from getting a hold of them.
One outgrowth of
these "bone wars" was an unscientific competition between Cope
and Marsh to see who could discover the most species of extinct
beasts. In their rush to beat each other to the next find, the
scientists often based their claims on incomplete or inaccurate
In 1877 Marsh wrote
a short two-paragraph article for the American Journal of
Science. The article, entitled "Notice of New Dinosaurian
Reptiles from the Jurassic Formation," didn't have illustrations
and included only a description of the animal's vertebral column,
but he named the creature anyway. Marsh estimated that the Apatosaurus,
meaning "deceptive lizard", was fifty feet in length. Marsh
followed this article with another one in 1879 where he showed
a sketch of the creature's pelvis, shoulder blade and vertebrae.
In that same year,
in another short article in American Journal of Science, Marsh
claimed finding another dinosaur based on a description of the
pelvis and vertebrae. He named this one Brontosaurus and
estimated it to be seventy to eighty feet in length.
soon went on to become one of the most famous dinosaur species
of all time. A nearly complete skeleton found by Marsh was mounted
in Yale's Peabody Museum. There it captured the public's imagination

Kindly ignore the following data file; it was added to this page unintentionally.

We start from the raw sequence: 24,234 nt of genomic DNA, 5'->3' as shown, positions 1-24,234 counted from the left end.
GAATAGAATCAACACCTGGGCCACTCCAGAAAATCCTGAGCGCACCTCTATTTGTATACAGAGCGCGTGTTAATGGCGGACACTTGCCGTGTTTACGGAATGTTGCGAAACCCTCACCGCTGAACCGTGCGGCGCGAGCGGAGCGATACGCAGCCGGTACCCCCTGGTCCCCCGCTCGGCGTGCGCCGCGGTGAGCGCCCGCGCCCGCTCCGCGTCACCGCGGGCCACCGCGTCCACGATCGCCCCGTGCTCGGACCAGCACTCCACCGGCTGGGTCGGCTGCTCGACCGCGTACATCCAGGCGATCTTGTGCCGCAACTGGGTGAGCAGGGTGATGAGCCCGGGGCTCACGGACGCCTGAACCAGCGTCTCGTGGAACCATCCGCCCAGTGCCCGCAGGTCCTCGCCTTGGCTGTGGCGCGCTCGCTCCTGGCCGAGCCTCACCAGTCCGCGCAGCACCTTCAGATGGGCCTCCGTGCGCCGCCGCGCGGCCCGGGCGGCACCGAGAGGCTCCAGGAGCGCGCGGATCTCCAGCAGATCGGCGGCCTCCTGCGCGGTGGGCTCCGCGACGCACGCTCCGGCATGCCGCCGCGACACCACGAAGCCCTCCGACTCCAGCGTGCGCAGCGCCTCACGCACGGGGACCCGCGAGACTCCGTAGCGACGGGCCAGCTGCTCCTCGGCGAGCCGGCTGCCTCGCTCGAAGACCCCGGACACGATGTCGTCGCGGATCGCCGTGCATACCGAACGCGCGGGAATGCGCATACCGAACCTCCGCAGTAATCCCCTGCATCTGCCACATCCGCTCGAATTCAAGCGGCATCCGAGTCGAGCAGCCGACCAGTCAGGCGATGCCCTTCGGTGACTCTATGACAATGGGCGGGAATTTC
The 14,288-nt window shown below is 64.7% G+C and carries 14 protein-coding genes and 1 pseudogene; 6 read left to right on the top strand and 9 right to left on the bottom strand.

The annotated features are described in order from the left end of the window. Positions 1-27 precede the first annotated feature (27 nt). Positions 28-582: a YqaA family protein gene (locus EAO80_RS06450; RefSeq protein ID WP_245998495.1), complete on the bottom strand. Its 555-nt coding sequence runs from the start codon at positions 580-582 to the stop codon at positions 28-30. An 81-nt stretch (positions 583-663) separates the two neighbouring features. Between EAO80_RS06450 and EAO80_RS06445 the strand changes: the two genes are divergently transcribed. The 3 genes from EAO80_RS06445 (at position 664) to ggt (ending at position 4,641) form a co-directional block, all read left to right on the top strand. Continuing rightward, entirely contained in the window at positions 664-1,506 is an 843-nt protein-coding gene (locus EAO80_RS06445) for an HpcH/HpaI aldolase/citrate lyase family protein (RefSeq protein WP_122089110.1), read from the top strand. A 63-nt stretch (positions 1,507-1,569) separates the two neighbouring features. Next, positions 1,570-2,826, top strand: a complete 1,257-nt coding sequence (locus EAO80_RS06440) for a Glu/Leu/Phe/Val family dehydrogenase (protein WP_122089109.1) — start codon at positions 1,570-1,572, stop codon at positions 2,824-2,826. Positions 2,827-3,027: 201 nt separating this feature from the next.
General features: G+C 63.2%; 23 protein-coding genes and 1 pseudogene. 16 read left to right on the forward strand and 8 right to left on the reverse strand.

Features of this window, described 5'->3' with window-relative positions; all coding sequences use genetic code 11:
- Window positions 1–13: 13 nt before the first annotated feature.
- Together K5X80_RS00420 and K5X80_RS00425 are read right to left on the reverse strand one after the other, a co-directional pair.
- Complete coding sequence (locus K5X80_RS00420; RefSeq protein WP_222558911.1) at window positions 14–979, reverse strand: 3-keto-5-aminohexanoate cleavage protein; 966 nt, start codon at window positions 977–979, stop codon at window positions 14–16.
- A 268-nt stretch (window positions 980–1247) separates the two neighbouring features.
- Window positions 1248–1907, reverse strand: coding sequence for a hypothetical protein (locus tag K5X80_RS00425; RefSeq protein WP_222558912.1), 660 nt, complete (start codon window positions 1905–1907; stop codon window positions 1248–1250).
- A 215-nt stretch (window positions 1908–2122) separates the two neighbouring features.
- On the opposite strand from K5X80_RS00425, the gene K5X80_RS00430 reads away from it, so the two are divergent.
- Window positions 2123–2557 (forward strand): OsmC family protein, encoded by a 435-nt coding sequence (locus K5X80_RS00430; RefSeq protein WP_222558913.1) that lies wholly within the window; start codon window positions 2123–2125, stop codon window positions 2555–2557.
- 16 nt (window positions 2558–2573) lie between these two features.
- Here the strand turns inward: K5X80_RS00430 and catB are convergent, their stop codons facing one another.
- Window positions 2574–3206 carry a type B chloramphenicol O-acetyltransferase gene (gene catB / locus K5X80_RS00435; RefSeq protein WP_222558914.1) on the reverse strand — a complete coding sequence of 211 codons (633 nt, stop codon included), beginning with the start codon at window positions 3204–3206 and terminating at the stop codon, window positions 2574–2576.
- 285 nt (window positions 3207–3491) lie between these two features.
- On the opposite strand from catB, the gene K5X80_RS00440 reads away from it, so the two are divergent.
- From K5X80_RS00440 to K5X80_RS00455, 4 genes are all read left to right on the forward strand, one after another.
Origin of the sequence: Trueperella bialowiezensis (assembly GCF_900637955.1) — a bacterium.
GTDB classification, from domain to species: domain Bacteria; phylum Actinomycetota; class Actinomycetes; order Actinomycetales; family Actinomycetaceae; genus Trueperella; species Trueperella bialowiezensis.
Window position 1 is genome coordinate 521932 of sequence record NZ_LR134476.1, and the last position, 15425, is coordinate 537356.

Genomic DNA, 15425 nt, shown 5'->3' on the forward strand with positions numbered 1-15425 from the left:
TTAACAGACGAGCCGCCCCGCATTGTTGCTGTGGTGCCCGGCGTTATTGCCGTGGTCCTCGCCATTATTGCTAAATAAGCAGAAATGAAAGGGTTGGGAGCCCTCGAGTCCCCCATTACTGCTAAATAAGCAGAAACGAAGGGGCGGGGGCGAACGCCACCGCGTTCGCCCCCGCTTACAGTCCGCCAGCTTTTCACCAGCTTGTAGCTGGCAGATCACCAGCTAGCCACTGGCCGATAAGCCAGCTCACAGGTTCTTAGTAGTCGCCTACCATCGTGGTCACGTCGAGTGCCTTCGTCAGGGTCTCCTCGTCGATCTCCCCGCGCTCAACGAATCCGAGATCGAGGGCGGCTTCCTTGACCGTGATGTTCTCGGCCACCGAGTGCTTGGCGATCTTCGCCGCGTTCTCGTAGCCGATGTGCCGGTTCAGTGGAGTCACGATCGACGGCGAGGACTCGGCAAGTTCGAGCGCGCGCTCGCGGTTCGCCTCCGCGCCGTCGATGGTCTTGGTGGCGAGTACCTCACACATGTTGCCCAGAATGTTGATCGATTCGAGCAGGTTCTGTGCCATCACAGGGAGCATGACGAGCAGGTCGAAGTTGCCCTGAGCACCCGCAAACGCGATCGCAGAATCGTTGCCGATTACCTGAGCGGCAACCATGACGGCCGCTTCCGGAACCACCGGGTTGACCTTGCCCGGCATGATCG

as did a beautiful illustration Marsh published in The Sixteenth
Annual Report of the US Geological Survey, 1895. The Yale skeleton
was the first sauropod dinosaur put on display anywhere in the
world when it was mounted in 1905 and the animal was clearly
labeled as a "Brontosaurus."
In contrast the few
unspectacular Apatosaurus bones Marsh found were never
augmented with a full skeleton.
In his rush to beat
Cope, Marsh had made a mistake, however. The Apatosaurus was
not a separate species, but simply a juvenile example of Brontosaurus.
In 1903 Elmer Riggs of the Field Museum in Chicago was studying
Marsh's work when he found this mistake:
is convinced that the Apatosaur specimen is merely a young animal
of the form represented in the adult by the Brontosaur specimen.
the naming rules for animals that applied at the time added:
...In view of
these facts the two genera may be regarded as synonymous. As
the term"Apatosaurus" has priority, "Brontosaurus" will be regarded
as a synonym.
Despite the poor
Brontosaurus losing its official status very early in the 20th
century, the name continued to be used in popular books, semi-technical
articles and even on museum displays. The Brontosaurus became
the symbol for Sinclair, a petroleum supplier, and a full-sized
model made its appearance at the oil company's exhibit at the
1964-65 New York World's Fair.